The story in a few words
#communityengagement #placemaking #participatory
#communityengagement #placemaking #participatory
Public participation makes placemaking processes more democratic, centred around the community's needs, wishes, ideas and visions. However, planning public participation processes may raise questions on how to engage people and how to ensure a diverse group of participants. Here you can find 7 recommendations for you based on the PlaceCity Oslo case learnings at H20 a local high school from Nabolagshager.
1) Create participation possibilities for different target groups such as families, kids, youth, elderly people, people with special needs, immigrants, and consider different groups' time schedules and needs. Make sure to be inclusive for people with mental and physical disabilities, parents who may need childcare, people who may struggle with the local language and create a safe space for marginalised people. Think about digital and in person participation possibilities to be truly inclusive.
2) Include low thresholds for participation so it’s easy to take part in. Having a cup of coffee during a pop-up café and chatting about one’s experience in a neighborhood is an example of participation that does not require much effort yet may be very valuable in how to develop a placemaking process.
3) Consider pay-offs for participation. While it may be feasible for engaged and dedicated people to spend a lot of time, resources, and energy investing in engaging this may not be the case for all people. Hence, creating a variety of pay-offs such as free snacks and drinks, a prize raffle, or a nice hangout spot with music are possibilities to create rewards for people’s time and engagement. Working together with students, credits for courses may be a way to engage them.
4) Financial compensation and the creation of green jobs for young people is another possibility to create a pay-off. When working in a multicultural district in Oslo with socio-economic challenges this was a way to create green jobs for youth that struggle to get integrated into the job market. Creating green and social jobs is relevant for creating a sustainable present and future and is a great way to build the capacity of new leaders. Creating financial payoffs for youth working in the project team seems fair given their time and dedication whereas lower threshold participation should rather not be financially compensated.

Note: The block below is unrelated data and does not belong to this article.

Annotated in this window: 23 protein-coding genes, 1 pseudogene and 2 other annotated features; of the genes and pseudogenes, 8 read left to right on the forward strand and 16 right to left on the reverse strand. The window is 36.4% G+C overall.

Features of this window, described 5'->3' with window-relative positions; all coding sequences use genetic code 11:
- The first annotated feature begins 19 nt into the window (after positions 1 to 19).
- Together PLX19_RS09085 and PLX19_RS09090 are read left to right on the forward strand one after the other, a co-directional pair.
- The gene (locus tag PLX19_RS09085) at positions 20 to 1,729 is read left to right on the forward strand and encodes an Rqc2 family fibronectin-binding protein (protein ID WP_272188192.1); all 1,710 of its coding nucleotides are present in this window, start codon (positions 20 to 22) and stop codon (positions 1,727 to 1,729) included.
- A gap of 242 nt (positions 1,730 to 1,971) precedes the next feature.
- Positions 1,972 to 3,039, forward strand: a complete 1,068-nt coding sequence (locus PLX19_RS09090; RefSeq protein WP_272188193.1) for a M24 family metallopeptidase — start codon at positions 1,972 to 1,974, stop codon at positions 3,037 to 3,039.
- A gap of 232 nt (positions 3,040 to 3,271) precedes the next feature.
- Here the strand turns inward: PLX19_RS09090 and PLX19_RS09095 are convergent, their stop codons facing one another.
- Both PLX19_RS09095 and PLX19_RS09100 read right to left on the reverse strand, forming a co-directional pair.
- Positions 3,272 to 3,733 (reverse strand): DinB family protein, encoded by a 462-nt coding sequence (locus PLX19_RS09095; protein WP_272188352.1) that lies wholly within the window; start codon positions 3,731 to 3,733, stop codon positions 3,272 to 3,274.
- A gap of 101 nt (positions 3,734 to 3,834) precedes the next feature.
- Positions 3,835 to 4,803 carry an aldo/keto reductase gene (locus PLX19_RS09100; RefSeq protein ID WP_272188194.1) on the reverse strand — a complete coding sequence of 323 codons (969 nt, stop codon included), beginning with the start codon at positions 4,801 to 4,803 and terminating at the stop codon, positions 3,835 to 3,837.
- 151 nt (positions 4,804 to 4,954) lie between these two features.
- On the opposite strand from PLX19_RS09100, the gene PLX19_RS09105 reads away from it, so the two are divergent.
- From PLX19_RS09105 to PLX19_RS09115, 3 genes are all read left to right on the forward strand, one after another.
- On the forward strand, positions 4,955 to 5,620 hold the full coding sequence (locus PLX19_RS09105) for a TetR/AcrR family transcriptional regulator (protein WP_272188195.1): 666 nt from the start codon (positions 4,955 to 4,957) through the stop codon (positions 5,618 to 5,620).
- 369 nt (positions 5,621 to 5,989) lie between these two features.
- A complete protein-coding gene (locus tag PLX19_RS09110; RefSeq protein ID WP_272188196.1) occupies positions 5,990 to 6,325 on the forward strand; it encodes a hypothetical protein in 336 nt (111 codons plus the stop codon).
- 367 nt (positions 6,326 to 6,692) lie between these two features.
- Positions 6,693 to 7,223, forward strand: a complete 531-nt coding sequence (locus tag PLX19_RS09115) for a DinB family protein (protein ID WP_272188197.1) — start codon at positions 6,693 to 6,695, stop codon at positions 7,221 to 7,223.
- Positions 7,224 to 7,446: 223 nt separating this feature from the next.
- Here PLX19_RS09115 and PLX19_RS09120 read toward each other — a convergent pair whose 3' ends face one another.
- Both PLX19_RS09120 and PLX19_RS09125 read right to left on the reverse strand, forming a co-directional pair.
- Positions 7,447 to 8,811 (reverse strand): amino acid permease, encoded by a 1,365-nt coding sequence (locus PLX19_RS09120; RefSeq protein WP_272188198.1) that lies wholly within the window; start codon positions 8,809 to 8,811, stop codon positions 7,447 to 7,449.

5) Listen, learn, exchange, facilitate, and collaborate. Creating change in a local community is challenging as diverse people with diverse ideas, needs, and wishes may contradict each other. Listening is the first important step in successfully tackling people. What would they like to engage in? Learn from them and exchange your experience, knowledge, and skills. Facilitated co-creation workshops and a broad range of participatory methods can contribute to creating change.
6) Be available and share what you learned from your local communication. Use different platforms and communicate addressing your different target groups. Would you like to hear people’s opinions? Do you want to tell the story about what happened after their collaboration? Think about different forums and ways of addressing them. You may want to communicate both on social media as well as through posters, newspaper articles, and flyers. Talking to people and inviting them to bring along friends, neighbours and family is a way to reach out to people that are illicit or do not speak the local language.
7) Make sure you have a plan for integrating public participation in your placemaking process and it will have an impact. No matter if you ask for ideas, or invite the community to get involved in creating a community garden it’s important to let them know how you will care for their work.
Remember each placemaking process is different so make sure to adopt these recommendations to your local context. Do you have more ideas on how to create great public engagement processes? Share them with the placemaking community by reaching out to Placemaking Europe.
Photo credit: Julie Hrnčířová
Funding: The project was kindly funded by JPI Urban Europe, Sparebankstiftelsen DNB, and Bomiljøtilskudd Grønland og Tøyen
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